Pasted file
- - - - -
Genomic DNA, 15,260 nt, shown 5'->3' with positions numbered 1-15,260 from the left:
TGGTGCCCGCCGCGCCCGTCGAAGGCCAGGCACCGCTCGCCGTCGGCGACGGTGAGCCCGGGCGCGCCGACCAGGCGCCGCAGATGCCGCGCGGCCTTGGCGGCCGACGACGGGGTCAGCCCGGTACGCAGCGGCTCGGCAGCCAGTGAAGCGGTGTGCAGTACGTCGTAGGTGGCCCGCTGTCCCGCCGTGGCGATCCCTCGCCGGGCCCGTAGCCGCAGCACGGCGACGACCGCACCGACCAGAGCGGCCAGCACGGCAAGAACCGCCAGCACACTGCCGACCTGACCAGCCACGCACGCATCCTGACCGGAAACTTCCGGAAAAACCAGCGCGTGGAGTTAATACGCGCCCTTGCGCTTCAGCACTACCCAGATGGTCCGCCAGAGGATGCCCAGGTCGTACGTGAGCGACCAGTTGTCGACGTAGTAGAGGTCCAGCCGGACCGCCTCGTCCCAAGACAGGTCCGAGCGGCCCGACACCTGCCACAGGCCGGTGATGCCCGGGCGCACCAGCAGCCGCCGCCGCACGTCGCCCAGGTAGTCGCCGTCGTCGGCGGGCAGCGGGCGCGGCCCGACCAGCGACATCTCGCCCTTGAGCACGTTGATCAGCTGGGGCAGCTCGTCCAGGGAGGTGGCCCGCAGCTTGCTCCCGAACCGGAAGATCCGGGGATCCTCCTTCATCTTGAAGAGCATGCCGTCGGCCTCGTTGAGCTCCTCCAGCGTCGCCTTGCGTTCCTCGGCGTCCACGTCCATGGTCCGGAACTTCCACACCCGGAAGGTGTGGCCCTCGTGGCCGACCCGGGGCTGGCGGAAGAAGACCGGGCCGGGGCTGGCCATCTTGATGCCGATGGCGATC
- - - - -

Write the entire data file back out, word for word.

Genomic DNA, 15,260 nt, shown 5'->3' with positions numbered 1-15,260 from the left:
TGGTGCCCGCCGCGCCCGTCGAAGGCCAGGCACCGCTCGCCGTCGGCGACGGTGAGCCCGGGCGCGCCGACCAGGCGCCGCAGATGCCGCGCGGCCTTGGCGGCCGACGACGGGGTCAGCCCGGTACGCAGCGGCTCGGCAGCCAGTGAAGCGGTGTGCAGTACGTCGTAGGTGGCCCGCTGTCCCGCCGTGGCGATCCCTCGCCGGGCCCGTAGCCGCAGCACGGCGACGACCGCACCGACCAGAGCGGCCAGCACGGCAAGAACCGCCAGCACACTGCCGACCTGACCAGCCACGCACGCATCCTGACCGGAAACTTCCGGAAAAACCAGCGCGTGGAGTTAATACGCGCCCTTGCGCTTCAGCACTACCCAGATGGTCCGCCAGAGGATGCCCAGGTCGTACGTGAGCGACCAGTTGTCGACGTAGTAGAGGTCCAGCCGGACCGCCTCGTCCCAAGACAGGTCCGAGCGGCCCGACACCTGCCACAGGCCGGTGATGCCCGGGCGCACCAGCAGCCGCCGCCGCACGTCGCCCAGGTAGTCGCCGTCGTCGGCGGGCAGCGGGCGCGGCCCGACCAGCGACATCTCGCCCTTGAGCACGTTGATCAGCTGGGGCAGCTCGTCCAGGGAGGTGGCCCGCAGCTTGCTCCCGAACCGGAAGATCCGGGGATCCTCCTTCATCTTGAAGAGCATGCCGTCGGCCTCGTTGAGCTCCTCCAGCGTCGCCTTGCGTTCCTCGGCGTCCACGTCCATGGTCCGGAACTTCCACACCCGGAAGGTGTGGCCCTCGTGGCCGACCCGGGGCTGGCGGAAGAAGACCGGGCCGGGGCTGGCCATCTTGATGCCGATGGCGATC